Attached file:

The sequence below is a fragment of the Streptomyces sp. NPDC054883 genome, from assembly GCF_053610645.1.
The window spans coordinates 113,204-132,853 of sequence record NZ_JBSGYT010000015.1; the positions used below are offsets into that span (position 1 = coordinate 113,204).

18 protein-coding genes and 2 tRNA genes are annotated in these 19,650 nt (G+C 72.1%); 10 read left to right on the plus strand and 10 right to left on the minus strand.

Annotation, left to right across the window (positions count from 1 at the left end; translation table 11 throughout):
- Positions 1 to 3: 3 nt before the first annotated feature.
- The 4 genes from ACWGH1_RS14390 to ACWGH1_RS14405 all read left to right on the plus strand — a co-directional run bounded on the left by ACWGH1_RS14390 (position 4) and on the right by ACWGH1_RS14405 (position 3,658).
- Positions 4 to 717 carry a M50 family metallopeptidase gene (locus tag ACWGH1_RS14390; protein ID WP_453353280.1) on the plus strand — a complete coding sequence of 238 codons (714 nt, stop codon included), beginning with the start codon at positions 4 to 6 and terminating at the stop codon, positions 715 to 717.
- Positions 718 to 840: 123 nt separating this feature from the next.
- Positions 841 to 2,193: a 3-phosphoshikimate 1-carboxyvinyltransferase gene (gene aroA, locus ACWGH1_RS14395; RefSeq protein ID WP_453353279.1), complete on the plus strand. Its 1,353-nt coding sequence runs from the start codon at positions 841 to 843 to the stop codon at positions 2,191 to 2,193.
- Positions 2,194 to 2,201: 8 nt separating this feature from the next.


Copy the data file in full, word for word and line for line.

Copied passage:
The sequence below is a fragment of the Streptomyces sp. NPDC054883 genome, from assembly GCF_053610645.1.
The window spans coordinates 113,204-132,853 of sequence record NZ_JBSGYT010000015.1; the positions used below are offsets into that span (position 1 = coordinate 113,204).

18 protein-coding genes and 2 tRNA genes are annotated in these 19,650 nt (G+C 72.1%); 10 read left to right on the plus strand and 10 right to left on the minus strand.

Annotation, left to right across the window (positions count from 1 at the left end; translation table 11 throughout):
- Positions 1 to 3: 3 nt before the first annotated feature.
- The 4 genes from ACWGH1_RS14390 to ACWGH1_RS14405 all read left to right on the plus strand — a co-directional run bounded on the left by ACWGH1_RS14390 (position 4) and on the right by ACWGH1_RS14405 (position 3,658).
- Positions 4 to 717 carry a M50 family metallopeptidase gene (locus tag ACWGH1_RS14390; protein ID WP_453353280.1) on the plus strand — a complete coding sequence of 238 codons (714 nt, stop codon included), beginning with the start codon at positions 4 to 6 and terminating at the stop codon, positions 715 to 717.
- Positions 718 to 840: 123 nt separating this feature from the next.
- Positions 841 to 2,193: a 3-phosphoshikimate 1-carboxyvinyltransferase gene (gene aroA, locus ACWGH1_RS14395; RefSeq protein ID WP_453353279.1), complete on the plus strand. Its 1,353-nt coding sequence runs from the start codon at positions 841 to 843 to the stop codon at positions 2,191 to 2,193.
- Positions 2,194 to 2,201: 8 nt separating this feature from the next.